Newsletter 896

Hic sunt camelopardus: this historical edition of The Browser is presented for archaeological purposes; links and formatting may be broken.

Best of the Moment

Monty Python: The Beatles Of Comedy

David Free | Atlantic | 3 January 2013

"Cleese and Chapman took another pass at the car-salesman idea. It had possibilities, Cleese felt, that they had failed to exploit. What if they shifted the action to a pet shop? What if the malfunctioning car became a dead animal? A dog, say. Or a parrot"

Handling Infidelity In The Nursing Home

Anders Sandberg | Practical Ethics | 4 January 2013

Two patients with dementia seem to enjoy keeping company and cuddling. But one of them has a wife on the outside, who disapproves. "What to make of romances that come about due to dementia. Are they authentic? How do they relate to the interests expressed earlier in life?"

Wisdom From Psychopaths?

Kevin Dutton | Scientific American | 4 January 2013

Psychologist researching psychopathic personalities visits Broadmoor, hospital for criminally insane, talks to doctors and patients to test hypothesis that psychopathic traits may be good for us in small doses, as a defensive framework, but damaging in larger quantities

Richard Burton Was A Great Writer

David Thompson | New Republic | 20 December 2012

For: Terrific read. Full of gossip about Burton himself, John Gielgud, Lucille Ball, and "my adorable difficult fractious intolerant wife", Elizabeth Taylor. Against: Does not, in fact, demonstrate that Richard Burton was a great writer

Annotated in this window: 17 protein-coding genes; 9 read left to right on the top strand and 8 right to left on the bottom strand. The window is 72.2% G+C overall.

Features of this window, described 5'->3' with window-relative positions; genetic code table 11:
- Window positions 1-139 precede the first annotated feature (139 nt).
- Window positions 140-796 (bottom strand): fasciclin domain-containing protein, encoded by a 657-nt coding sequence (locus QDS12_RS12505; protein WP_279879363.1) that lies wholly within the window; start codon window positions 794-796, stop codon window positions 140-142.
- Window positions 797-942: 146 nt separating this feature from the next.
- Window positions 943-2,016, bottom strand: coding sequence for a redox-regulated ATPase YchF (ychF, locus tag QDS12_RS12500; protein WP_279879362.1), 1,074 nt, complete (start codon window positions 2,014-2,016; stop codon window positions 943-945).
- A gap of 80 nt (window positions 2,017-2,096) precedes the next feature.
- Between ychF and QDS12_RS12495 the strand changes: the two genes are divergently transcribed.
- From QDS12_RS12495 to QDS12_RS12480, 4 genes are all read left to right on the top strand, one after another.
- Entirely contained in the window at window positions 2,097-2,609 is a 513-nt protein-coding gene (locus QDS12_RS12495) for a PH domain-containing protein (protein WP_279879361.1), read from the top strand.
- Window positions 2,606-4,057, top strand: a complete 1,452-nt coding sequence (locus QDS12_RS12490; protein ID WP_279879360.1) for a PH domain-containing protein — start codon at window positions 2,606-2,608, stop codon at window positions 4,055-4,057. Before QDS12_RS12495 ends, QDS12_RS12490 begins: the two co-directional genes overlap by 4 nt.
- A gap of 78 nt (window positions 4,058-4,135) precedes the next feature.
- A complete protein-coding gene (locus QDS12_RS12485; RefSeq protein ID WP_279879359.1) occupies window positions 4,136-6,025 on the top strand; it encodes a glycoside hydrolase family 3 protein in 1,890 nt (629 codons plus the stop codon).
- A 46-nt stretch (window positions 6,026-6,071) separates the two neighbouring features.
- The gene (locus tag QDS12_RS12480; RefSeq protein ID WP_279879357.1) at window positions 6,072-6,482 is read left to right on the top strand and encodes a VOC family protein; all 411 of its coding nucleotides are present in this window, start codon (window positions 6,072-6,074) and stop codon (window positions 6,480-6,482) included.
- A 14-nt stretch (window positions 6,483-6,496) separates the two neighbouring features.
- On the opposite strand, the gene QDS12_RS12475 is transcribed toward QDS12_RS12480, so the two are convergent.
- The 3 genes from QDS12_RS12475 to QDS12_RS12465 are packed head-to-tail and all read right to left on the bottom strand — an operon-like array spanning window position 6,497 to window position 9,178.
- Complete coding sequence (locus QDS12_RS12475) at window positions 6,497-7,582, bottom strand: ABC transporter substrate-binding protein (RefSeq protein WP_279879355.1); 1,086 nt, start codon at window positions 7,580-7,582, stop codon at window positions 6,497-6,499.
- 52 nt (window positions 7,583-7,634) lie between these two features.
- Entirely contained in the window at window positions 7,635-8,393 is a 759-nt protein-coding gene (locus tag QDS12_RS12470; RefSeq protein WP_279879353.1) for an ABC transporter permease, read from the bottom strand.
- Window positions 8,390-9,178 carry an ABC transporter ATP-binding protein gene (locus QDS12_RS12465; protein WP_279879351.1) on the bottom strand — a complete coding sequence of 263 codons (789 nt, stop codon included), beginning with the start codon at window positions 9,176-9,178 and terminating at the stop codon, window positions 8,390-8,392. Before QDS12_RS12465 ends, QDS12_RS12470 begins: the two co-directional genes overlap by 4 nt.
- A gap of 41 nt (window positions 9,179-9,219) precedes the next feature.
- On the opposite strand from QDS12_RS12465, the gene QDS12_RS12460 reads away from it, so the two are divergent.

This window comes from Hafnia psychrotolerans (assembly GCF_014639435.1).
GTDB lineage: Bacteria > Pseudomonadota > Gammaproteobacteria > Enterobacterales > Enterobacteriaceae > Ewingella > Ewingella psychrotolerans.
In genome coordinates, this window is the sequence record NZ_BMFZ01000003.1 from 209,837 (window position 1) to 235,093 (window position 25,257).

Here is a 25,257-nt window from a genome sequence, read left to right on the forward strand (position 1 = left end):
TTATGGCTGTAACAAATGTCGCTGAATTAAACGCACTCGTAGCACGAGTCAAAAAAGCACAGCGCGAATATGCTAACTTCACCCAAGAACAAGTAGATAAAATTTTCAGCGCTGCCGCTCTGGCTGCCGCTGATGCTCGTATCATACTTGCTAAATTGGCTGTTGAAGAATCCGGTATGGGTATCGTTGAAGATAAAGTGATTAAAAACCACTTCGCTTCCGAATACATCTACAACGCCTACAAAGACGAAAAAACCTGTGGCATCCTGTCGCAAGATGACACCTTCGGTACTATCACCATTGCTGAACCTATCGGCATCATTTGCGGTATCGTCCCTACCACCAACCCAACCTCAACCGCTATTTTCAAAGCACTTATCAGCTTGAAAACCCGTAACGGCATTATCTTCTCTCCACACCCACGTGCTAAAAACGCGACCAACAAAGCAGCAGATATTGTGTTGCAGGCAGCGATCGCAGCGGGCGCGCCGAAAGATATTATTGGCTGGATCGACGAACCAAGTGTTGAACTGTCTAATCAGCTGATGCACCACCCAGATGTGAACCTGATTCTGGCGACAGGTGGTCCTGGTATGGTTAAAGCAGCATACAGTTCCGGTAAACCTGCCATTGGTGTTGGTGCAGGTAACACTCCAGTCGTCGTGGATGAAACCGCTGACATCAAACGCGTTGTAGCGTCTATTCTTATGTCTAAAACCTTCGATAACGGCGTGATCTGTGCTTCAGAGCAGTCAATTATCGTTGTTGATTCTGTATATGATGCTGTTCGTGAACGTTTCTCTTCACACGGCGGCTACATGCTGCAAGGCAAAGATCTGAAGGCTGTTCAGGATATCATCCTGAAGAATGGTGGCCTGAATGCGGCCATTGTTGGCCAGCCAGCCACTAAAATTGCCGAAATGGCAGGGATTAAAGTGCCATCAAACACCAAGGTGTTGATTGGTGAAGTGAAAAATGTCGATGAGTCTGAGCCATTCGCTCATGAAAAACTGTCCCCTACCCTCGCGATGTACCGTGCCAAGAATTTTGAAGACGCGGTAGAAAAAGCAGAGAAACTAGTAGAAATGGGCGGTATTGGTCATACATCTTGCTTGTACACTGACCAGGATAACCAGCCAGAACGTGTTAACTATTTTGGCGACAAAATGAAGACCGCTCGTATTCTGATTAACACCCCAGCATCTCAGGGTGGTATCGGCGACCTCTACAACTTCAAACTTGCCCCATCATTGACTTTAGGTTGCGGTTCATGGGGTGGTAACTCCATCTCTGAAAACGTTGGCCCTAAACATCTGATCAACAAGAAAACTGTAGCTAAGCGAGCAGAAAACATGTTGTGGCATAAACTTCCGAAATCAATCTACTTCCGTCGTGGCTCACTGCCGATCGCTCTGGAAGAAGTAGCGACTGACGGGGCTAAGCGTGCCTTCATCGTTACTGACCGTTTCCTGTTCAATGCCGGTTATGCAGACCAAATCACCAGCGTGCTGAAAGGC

Rich Man, Poor Man: The Radical Visions Of St Francis Of Assisi

Joan Acocella | New Yorker | 7 January 2013

Engaging essay, reviewing books about medieval saint's life and work — even if it does go on a bit. Came from a rich family, debauched in youth, went to war, year in jail, changed man, worked with lepers, gave away everything. Church annexed him, suppressed his doctrine of poverty

Communism, Fascism And Liberals Now

John Gray | Times Literary Supplement | 2 January 2013

Comparing communism and fascism. Both espoused mass killing, ostensibly as a means of social engineering. If we think the better of communism, that is because we are still more prone to believe the lies that Soviet communism told about itself. A hard read, but how could it be otherwise?

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